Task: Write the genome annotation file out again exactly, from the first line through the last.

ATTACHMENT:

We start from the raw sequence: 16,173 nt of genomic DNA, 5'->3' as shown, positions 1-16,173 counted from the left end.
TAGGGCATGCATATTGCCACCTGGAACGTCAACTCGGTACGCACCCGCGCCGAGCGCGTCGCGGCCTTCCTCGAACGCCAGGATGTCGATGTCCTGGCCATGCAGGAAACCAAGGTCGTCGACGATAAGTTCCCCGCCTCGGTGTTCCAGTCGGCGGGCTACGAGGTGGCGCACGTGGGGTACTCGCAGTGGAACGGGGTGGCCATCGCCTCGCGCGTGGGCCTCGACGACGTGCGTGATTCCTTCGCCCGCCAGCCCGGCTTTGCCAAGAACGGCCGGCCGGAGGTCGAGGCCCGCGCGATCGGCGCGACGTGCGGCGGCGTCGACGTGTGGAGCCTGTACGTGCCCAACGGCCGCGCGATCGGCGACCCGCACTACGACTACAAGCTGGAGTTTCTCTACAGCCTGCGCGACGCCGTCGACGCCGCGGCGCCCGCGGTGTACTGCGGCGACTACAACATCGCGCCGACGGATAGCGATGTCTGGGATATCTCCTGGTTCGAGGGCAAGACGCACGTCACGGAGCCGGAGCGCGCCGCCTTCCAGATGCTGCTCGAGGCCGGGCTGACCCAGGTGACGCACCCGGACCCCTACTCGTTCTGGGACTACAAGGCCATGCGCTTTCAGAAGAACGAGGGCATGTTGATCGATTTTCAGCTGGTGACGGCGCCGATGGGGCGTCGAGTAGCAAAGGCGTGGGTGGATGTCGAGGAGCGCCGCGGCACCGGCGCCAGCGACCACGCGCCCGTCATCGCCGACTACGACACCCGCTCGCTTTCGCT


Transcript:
We start from the raw sequence: 16,173 nt of genomic DNA, 5'->3' as shown, positions 1-16,173 counted from the left end.
TAGGGCATGCATATTGCCACCTGGAACGTCAACTCGGTACGCACCCGCGCCGAGCGCGTCGCGGCCTTCCTCGAACGCCAGGATGTCGATGTCCTGGCCATGCAGGAAACCAAGGTCGTCGACGATAAGTTCCCCGCCTCGGTGTTCCAGTCGGCGGGCTACGAGGTGGCGCACGTGGGGTACTCGCAGTGGAACGGGGTGGCCATCGCCTCGCGCGTGGGCCTCGACGACGTGCGTGATTCCTTCGCCCGCCAGCCCGGCTTTGCCAAGAACGGCCGGCCGGAGGTCGAGGCCCGCGCGATCGGCGCGACGTGCGGCGGCGTCGACGTGTGGAGCCTGTACGTGCCCAACGGCCGCGCGATCGGCGACCCGCACTACGACTACAAGCTGGAGTTTCTCTACAGCCTGCGCGACGCCGTCGACGCCGCGGCGCCCGCGGTGTACTGCGGCGACTACAACATCGCGCCGACGGATAGCGATGTCTGGGATATCTCCTGGTTCGAGGGCAAGACGCACGTCACGGAGCCGGAGCGCGCCGCCTTCCAGATGCTGCTCGAGGCCGGGCTGACCCAGGTGACGCACCCGGACCCCTACTCGTTCTGGGACTACAAGGCCATGCGCTTTCAGAAGAACGAGGGCATGTTGATCGATTTTCAGCTGGTGACGGCGCCGATGGGGCGTCGAGTAGCAAAGGCGTGGGTGGATGTCGAGGAGCGCCGCGGCACCGGCGCCAGCGACCACGCGCCCGTCATCGCCGACTACGACACCCGCTCGCTTTCGCT